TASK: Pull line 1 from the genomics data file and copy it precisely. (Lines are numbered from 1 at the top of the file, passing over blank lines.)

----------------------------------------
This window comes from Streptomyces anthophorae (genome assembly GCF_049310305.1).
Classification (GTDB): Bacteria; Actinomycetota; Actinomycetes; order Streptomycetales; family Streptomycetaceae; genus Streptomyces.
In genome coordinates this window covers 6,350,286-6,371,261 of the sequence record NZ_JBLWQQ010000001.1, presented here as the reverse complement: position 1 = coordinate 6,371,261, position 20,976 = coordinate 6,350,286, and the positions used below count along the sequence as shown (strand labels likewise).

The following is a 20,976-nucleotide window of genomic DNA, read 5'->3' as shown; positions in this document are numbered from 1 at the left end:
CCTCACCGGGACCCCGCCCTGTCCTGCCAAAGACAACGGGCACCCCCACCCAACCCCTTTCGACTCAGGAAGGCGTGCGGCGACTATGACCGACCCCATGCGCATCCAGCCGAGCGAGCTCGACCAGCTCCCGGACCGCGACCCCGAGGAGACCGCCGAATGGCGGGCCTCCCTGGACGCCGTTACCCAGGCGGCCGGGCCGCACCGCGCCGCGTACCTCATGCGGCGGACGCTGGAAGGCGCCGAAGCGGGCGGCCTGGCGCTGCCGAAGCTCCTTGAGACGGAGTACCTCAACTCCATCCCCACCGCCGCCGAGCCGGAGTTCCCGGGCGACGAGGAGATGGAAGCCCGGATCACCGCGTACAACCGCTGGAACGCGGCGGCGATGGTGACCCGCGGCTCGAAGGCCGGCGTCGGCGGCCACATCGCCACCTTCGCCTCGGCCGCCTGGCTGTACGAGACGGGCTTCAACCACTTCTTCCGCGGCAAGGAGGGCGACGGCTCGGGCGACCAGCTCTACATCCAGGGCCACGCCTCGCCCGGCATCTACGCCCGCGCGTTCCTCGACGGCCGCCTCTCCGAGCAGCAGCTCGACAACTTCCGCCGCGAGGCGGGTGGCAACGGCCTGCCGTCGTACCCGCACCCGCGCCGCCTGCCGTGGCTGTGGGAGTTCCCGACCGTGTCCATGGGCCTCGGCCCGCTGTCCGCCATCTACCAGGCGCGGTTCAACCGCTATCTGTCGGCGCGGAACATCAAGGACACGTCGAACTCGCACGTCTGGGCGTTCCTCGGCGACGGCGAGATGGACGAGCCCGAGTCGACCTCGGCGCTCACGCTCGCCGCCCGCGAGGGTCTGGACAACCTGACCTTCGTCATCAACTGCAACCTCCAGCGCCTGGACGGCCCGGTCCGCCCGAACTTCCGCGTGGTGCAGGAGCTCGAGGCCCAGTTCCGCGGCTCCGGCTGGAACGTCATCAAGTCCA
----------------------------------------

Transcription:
This window comes from Streptomyces anthophorae (genome assembly GCF_049310305.1).